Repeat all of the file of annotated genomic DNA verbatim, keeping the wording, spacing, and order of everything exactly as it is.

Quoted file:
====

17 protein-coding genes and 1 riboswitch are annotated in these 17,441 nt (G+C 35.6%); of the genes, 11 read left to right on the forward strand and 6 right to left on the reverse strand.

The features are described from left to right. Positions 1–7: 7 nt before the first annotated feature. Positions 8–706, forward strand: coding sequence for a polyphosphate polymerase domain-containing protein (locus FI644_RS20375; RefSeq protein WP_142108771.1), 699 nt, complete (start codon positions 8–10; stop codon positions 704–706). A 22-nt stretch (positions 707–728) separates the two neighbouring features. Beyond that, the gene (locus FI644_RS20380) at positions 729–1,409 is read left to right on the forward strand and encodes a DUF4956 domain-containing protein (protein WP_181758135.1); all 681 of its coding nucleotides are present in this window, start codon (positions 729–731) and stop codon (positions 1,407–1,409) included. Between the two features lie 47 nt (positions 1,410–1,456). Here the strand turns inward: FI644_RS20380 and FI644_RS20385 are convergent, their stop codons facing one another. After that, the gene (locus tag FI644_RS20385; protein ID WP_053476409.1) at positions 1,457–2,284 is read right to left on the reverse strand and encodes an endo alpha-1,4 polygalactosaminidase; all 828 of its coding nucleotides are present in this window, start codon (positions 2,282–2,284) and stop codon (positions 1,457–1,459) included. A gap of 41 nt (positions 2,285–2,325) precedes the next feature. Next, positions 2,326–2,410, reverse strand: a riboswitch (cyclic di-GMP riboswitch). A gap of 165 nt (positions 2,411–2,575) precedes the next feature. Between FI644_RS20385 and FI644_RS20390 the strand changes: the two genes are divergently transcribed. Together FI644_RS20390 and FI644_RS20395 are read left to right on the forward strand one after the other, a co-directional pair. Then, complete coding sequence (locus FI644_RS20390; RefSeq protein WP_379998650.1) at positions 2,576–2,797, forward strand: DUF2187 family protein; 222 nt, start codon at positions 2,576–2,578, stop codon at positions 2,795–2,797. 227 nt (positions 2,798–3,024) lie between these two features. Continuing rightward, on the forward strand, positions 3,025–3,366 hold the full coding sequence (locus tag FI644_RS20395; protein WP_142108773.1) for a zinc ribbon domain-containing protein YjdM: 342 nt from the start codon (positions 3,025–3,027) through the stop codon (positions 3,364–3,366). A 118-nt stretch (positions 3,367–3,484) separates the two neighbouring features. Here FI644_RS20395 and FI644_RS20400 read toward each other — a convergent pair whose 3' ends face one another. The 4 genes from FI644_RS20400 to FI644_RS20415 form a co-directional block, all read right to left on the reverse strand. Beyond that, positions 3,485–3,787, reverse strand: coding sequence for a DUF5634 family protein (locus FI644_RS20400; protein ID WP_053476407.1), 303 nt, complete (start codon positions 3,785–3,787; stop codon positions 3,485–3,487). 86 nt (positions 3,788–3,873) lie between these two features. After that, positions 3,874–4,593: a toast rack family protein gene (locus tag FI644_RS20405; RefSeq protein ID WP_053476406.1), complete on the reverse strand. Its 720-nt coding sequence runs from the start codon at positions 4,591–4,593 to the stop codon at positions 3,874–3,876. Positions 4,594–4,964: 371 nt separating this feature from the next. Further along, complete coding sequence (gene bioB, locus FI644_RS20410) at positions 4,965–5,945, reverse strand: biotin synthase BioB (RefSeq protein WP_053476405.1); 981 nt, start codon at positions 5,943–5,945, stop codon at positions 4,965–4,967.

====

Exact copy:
17 protein-coding genes and 1 riboswitch are annotated in these 17,441 nt (G+C 35.6%); of the genes, 11 read left to right on the forward strand and 6 right to left on the reverse strand.

The features are described from left to right. Positions 1–7: 7 nt before the first annotated feature. Positions 8–706, forward strand: coding sequence for a polyphosphate polymerase domain-containing protein (locus FI644_RS20375; RefSeq protein WP_142108771.1), 699 nt, complete (start codon positions 8–10; stop codon positions 704–706). A 22-nt stretch (positions 707–728) separates the two neighbouring features. Beyond that, the gene (locus FI644_RS20380) at positions 729–1,409 is read left to right on the forward strand and encodes a DUF4956 domain-containing protein (protein WP_181758135.1); all 681 of its coding nucleotides are present in this window, start codon (positions 729–731) and stop codon (positions 1,407–1,409) included. Between the two features lie 47 nt (positions 1,410–1,456). Here the strand turns inward: FI644_RS20380 and FI644_RS20385 are convergent, their stop codons facing one another. After that, the gene (locus tag FI644_RS20385; protein ID WP_053476409.1) at positions 1,457–2,284 is read right to left on the reverse strand and encodes an endo alpha-1,4 polygalactosaminidase; all 828 of its coding nucleotides are present in this window, start codon (positions 2,282–2,284) and stop codon (positions 1,457–1,459) included. A gap of 41 nt (positions 2,285–2,325) precedes the next feature. Next, positions 2,326–2,410, reverse strand: a riboswitch (cyclic di-GMP riboswitch). A gap of 165 nt (positions 2,411–2,575) precedes the next feature. Between FI644_RS20385 and FI644_RS20390 the strand changes: the two genes are divergently transcribed. Together FI644_RS20390 and FI644_RS20395 are read left to right on the forward strand one after the other, a co-directional pair. Then, complete coding sequence (locus FI644_RS20390; RefSeq protein WP_379998650.1) at positions 2,576–2,797, forward strand: DUF2187 family protein; 222 nt, start codon at positions 2,576–2,578, stop codon at positions 2,795–2,797. 227 nt (positions 2,798–3,024) lie between these two features. Continuing rightward, on the forward strand, positions 3,025–3,366 hold the full coding sequence (locus tag FI644_RS20395; protein WP_142108773.1) for a zinc ribbon domain-containing protein YjdM: 342 nt from the start codon (positions 3,025–3,027) through the stop codon (positions 3,364–3,366). A 118-nt stretch (positions 3,367–3,484) separates the two neighbouring features. Here FI644_RS20395 and FI644_RS20400 read toward each other — a convergent pair whose 3' ends face one another. The 4 genes from FI644_RS20400 to FI644_RS20415 form a co-directional block, all read right to left on the reverse strand. Beyond that, positions 3,485–3,787, reverse strand: coding sequence for a DUF5634 family protein (locus FI644_RS20400; protein ID WP_053476407.1), 303 nt, complete (start codon positions 3,785–3,787; stop codon positions 3,485–3,487). 86 nt (positions 3,788–3,873) lie between these two features. After that, positions 3,874–4,593: a toast rack family protein gene (locus tag FI644_RS20405; RefSeq protein ID WP_053476406.1), complete on the reverse strand. Its 720-nt coding sequence runs from the start codon at positions 4,591–4,593 to the stop codon at positions 3,874–3,876. Positions 4,594–4,964: 371 nt separating this feature from the next. Further along, complete coding sequence (gene bioB, locus FI644_RS20410) at positions 4,965–5,945, reverse strand: biotin synthase BioB (RefSeq protein WP_053476405.1); 981 nt, start codon at positions 5,943–5,945, stop codon at positions 4,965–4,967.